View Full Version : Integral Spots a Burst Out of the Corner of its Eye

2006-Jun-16, 04:38 PM
Even it it's not actually watching the spot in the sky where a gamma ray burst goes off, ESA's Integral observatory can detect it. Engineers have developed a technique that allows the spacecraft see blasts out of the corner of its eye. Integral's detector can sense radiation that passes through the side of its detector array. Scientists can then analyze this radiation to gather information on the gamma ray burst. The technique was first used to detect solar flares, and then fine tuned to work for gamma ray bursts.

Read the full blog entry (http://www.universetoday.com/2006/06/16/integral-spots-a-burst-out-of-the-corner-of-its-eye/)

2006-Jun-19, 06:52 PM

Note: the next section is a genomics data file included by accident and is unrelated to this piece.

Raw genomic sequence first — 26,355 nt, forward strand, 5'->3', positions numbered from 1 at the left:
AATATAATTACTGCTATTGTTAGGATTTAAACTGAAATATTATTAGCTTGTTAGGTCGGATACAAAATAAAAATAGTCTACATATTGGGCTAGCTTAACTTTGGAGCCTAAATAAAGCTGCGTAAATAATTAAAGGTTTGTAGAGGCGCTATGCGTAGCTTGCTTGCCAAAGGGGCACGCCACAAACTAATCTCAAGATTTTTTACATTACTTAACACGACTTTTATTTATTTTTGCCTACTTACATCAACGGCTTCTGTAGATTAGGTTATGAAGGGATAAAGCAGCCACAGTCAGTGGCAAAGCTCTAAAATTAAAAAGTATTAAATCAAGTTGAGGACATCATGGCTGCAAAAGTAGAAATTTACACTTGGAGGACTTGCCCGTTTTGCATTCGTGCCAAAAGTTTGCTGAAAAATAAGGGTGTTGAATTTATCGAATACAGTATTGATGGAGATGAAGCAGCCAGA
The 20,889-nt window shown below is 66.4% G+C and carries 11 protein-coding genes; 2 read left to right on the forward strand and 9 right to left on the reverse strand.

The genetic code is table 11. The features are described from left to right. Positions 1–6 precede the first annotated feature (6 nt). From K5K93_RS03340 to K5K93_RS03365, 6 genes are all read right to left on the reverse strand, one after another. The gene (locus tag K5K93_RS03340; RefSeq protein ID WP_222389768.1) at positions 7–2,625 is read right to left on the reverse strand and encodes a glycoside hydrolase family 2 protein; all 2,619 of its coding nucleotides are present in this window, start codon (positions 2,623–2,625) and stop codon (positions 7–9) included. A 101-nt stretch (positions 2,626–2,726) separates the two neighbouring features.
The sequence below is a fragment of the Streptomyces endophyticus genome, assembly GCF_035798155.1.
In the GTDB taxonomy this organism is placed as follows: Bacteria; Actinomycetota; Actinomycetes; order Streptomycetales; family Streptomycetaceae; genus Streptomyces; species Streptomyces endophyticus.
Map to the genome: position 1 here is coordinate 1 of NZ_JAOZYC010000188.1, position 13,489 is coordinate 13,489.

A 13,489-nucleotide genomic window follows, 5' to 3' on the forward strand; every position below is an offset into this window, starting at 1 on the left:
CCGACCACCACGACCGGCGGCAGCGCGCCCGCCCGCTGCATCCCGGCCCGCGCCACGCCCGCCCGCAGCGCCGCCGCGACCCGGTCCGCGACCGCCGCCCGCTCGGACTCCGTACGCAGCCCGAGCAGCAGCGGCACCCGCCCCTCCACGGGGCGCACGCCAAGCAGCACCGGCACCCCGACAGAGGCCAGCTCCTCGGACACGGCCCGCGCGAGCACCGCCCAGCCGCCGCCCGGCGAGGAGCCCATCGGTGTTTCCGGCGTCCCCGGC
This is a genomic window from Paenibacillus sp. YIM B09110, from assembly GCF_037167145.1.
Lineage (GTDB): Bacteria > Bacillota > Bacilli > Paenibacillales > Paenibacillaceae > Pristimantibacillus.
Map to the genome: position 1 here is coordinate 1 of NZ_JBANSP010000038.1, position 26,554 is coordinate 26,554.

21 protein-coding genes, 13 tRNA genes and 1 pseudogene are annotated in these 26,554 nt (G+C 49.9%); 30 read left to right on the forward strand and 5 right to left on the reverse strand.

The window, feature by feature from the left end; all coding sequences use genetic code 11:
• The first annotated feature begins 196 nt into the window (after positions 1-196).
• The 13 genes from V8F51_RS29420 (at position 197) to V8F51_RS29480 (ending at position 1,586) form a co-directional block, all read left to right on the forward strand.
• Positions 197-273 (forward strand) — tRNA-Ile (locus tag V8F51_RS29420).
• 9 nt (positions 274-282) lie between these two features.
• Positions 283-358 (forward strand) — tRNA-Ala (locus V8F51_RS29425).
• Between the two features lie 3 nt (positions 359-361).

So, let's see if this makes sense. The gamma rays waltz through lead shielding, but not through Earth's atmosphere.

I do backyard observing. Often the house is in the way of some object or other. Now, if I had an X-ray telescope, it'd be no problem. I mean, you never hear astronomers talking about how some house is in the way of XMM-Newton or Chandra, right?

2006-Jun-19, 07:02 PM
Hi suitti,

I'm not sure I understand what you're saying here. Gamma rays have a distance they can travel through material before they've given up all their energy to ionizing atoms on the way through. The detectors work by sweeping ions in each cell. The sideways gammas go through several cells and have some losses in the cell walls.